Redskins training camp on schedule for July opening

By Michael Phillips

Mark Hourigan has supervised large-scale construction projects across Richmond, but this is the first one that’s turned him into a local celebrity.

His company, Hourigan Construction, is building the Bon Secours Washington Redskins Training Center on Leigh Street, and the clock is ticking.

The training camp starts July 25. An official announcement is expected Monday.

So will the job be finished on time?

“It was a very aggressive timeline,” Hourigan said. “And we are absolutely on track for that timeline. We are dead on schedule, and maybe even a little ahead.”

He’s fielded that question constantly, whether it’s at the gym in the morning or while he’s eating lunch.

“Only everywhere I go,” he said with a laugh. “There is a lot of interest and a lot of excitement.”

And that excitement isn’t limited to the community: Hourigan said many of his workers are wearing Redskins-branded hard hats.

There are three main components to the project, all of which are targeted for a July 1 finish. Hourigan detailed the progress on each in an interview with the Richmond Times-Dispatch last week:

SEATING AREA: Fans will have a terraced area from which to watch workouts. The grading has been done to ready the land, and walls are going into place this week.

THE FIELDS: The Redskins will have two full-size fields plus a smaller area for drills.

The sod for those fields is being grown off-site and will be in place in about two weeks.

“There was a tremendous amount of soil work that had to be done,” Hourigan said. “It will be a Bermuda grass field. It’ll come from the sod farm in about 10 days’ time, and then we’ll be watering the heck out of it — which is what you do with new sod.”

People driving by the site have already noticed the goal posts have been installed on the fields.

THE BUILDING: A two-story, 40,000-square-foot Field House has been erected. It will contain the lockers and meeting rooms for the team, as well as offices for a Bon Secours health clinic.

Late last week, power connections were being run into the building, which is now fully enclosed and air-conditioned.

Light fixtures will be installed this week, with the locker room, laundry area and fitness center areas ready to be equipped by the end of the month.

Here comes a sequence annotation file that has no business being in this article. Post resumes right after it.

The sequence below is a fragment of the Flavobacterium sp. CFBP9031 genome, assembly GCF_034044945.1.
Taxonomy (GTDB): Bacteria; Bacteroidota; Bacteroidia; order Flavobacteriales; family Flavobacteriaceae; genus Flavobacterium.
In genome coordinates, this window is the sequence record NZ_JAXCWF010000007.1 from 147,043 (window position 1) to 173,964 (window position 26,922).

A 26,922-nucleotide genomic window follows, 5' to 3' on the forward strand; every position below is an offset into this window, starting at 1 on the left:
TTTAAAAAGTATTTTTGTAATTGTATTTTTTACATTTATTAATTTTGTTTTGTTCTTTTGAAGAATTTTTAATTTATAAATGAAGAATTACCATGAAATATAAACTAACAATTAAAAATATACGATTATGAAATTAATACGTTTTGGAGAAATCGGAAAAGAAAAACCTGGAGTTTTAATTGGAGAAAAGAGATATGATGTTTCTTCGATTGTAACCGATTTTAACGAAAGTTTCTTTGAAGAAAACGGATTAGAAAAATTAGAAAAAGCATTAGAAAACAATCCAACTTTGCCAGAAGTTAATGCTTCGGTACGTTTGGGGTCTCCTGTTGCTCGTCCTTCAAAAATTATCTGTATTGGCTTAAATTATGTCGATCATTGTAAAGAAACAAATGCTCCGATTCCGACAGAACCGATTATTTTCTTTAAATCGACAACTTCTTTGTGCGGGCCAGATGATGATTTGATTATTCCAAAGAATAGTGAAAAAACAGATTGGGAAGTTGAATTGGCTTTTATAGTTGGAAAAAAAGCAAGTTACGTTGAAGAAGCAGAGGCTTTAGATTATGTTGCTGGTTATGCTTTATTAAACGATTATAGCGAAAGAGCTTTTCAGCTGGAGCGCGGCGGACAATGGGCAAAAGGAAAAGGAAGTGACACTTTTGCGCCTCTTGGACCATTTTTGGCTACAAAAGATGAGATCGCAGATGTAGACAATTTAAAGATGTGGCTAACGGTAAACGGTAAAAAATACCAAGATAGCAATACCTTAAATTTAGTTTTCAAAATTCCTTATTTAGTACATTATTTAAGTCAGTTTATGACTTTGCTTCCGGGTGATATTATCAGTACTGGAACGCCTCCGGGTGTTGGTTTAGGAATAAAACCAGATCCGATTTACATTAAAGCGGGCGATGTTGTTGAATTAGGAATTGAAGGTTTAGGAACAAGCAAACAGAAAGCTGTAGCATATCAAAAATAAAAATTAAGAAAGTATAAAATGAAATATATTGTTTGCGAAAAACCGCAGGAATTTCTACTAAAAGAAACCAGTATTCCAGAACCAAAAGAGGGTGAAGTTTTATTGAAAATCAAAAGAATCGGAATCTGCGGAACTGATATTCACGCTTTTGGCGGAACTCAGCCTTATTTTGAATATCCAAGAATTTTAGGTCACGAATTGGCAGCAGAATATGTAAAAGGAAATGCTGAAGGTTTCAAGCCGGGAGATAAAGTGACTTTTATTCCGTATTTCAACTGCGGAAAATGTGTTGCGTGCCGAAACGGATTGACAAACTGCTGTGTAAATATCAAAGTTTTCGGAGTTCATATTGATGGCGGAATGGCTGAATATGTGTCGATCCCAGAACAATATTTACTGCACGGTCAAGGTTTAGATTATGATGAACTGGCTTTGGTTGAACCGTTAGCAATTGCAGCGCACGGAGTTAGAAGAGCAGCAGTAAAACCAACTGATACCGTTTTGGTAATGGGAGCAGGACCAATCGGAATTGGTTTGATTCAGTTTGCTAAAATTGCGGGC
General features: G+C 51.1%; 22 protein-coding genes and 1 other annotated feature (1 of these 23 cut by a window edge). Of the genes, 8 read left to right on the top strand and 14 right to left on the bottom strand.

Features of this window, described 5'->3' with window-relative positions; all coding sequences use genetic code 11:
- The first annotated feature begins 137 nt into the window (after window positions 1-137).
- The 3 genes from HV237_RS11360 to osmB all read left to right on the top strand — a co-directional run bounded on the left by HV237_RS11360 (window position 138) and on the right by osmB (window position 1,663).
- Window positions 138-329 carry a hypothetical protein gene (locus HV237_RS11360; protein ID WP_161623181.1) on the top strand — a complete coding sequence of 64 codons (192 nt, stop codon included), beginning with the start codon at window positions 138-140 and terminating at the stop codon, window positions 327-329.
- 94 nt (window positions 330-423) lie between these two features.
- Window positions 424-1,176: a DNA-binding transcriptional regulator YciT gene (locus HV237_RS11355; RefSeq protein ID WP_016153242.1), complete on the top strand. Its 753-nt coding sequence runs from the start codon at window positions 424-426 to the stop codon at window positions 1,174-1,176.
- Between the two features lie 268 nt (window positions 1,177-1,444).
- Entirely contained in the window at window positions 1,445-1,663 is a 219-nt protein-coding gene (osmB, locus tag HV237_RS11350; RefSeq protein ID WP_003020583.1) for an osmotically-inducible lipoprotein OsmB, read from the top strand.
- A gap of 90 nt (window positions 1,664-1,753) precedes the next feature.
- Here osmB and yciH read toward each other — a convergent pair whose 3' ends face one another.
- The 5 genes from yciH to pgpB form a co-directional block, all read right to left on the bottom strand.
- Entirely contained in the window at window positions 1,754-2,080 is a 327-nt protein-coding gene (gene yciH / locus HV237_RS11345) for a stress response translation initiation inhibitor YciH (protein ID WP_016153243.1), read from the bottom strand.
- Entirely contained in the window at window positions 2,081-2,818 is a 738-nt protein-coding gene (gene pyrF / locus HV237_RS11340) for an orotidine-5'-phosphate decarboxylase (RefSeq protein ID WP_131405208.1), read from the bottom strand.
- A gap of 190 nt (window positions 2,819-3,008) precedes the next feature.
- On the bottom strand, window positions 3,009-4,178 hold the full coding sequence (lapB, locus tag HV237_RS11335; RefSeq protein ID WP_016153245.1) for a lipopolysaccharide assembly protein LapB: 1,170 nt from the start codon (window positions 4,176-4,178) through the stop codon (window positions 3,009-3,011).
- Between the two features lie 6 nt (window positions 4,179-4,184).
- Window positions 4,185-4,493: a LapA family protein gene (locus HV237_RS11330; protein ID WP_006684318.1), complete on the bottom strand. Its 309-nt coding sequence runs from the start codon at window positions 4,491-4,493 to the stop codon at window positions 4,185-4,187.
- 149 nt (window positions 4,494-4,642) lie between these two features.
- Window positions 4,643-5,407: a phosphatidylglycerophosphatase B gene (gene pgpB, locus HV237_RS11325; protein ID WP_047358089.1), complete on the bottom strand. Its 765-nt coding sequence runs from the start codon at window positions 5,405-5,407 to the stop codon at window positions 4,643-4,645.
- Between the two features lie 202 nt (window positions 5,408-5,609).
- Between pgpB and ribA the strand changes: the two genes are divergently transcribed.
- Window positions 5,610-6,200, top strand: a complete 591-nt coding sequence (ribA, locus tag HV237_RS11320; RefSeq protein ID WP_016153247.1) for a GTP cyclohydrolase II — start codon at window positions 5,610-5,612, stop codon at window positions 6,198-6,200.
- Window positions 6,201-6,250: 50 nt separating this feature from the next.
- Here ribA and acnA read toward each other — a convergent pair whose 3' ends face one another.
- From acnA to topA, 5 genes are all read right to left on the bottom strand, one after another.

In addition to the three main areas, there will be a small parking lot for team and Bon Secours use.

Hourigan said that while it isn’t the largest project he’s worked on, the tight timetable has kept things frenzied over the past five months.

He’s also had to answer to multiple bosses. The city of Richmond, Bon Secours and the Redskins all have a stake in the facility.

The project is being paid for through a $10 million “recoverable grant” from the city to the Richmond Economic Development Authority, which is responsible for building and operating the training camp facility.
The grant is set up to be recouped over a 10-year period through sponsorships and leases.

Bon Secours Richmond Health System has already committed to pay nearly $6.4 million in naming rights and lease payments for the training camp facility, which the health system will also use for sports medicine and men’s health offices when the Redskins aren’t in town.
Bon Secours made its first payment of $831,250 to the Economic Development Authority in March, said Rich Johnson, chairman of the EDA board. There are plans to rent out a 20,000-square-foot, second-floor space at the facility, though tenants won’t be signed until the Redskins are finished with the camp for this year.

“At this stage of the game, the main focus is to get the building and grounds finished,” Johnson said.

City taxpayers’ investment in the camp will be repaid “as fast as practicable,” Johnson said, most likely through twice-yearly payments, though he added it was too soon to say when those might start.
Hourigan said he hasn’t lacked for resources at any point.

“It’s really been a project that people have dedicated a tremendous amount of time to,” he said. “It’s been done the right way, all the way down to the most basic construction details.”

Hourigan’s firm also built Robins Stadium on the University of Richmond campus and the Siegel Center at Virginia Commonwealth University, which were strong references when the Redskins work became available.

“This project is similar in that there is no wiggle room here,” said Hourigan, who is the company’s CEO. “This job cannot be late, and won’t be late.”

Copyright Richmond Times-Dispatch.  Used by permission